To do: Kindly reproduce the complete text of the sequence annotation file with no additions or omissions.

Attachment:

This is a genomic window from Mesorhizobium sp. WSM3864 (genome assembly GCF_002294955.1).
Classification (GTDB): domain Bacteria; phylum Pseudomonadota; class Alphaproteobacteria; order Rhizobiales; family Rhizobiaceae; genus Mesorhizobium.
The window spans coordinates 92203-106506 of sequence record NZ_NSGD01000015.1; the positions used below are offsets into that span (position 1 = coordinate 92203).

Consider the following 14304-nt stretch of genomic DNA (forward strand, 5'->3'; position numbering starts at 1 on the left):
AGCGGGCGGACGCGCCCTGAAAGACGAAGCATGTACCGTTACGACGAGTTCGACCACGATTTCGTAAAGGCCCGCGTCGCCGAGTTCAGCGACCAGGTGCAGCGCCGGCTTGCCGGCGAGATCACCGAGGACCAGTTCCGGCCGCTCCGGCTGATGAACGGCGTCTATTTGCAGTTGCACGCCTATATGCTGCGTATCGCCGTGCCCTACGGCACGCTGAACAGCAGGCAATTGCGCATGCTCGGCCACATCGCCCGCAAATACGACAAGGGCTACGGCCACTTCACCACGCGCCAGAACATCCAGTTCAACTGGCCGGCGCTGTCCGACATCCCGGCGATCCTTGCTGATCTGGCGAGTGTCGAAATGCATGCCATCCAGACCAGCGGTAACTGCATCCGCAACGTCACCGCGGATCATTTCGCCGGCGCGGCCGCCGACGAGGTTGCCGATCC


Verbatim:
This is a genomic window from Mesorhizobium sp. WSM3864 (genome assembly GCF_002294955.1).
Classification (GTDB): domain Bacteria; phylum Pseudomonadota; class Alphaproteobacteria; order Rhizobiales; family Rhizobiaceae; genus Mesorhizobium.
The window spans coordinates 92203-106506 of sequence record NZ_NSGD01000015.1; the positions used below are offsets into that span (position 1 = coordinate 92203).

Consider the following 14304-nt stretch of genomic DNA (forward strand, 5'->3'; position numbering starts at 1 on the left):
AGCGGGCGGACGCGCCCTGAAAGACGAAGCATGTACCGTTACGACGAGTTCGACCACGATTTCGTAAAGGCCCGCGTCGCCGAGTTCAGCGACCAGGTGCAGCGCCGGCTTGCCGGCGAGATCACCGAGGACCAGTTCCGGCCGCTCCGGCTGATGAACGGCGTCTATTTGCAGTTGCACGCCTATATGCTGCGTATCGCCGTGCCCTACGGCACGCTGAACAGCAGGCAATTGCGCATGCTCGGCCACATCGCCCGCAAATACGACAAGGGCTACGGCCACTTCACCACGCGCCAGAACATCCAGTTCAACTGGCCGGCGCTGTCCGACATCCCGGCGATCCTTGCTGATCTGGCGAGTGTCGAAATGCATGCCATCCAGACCAGCGGTAACTGCATCCGCAACGTCACCGCGGATCATTTCGCCGGCGCGGCCGCCGACGAGGTTGCCGATCC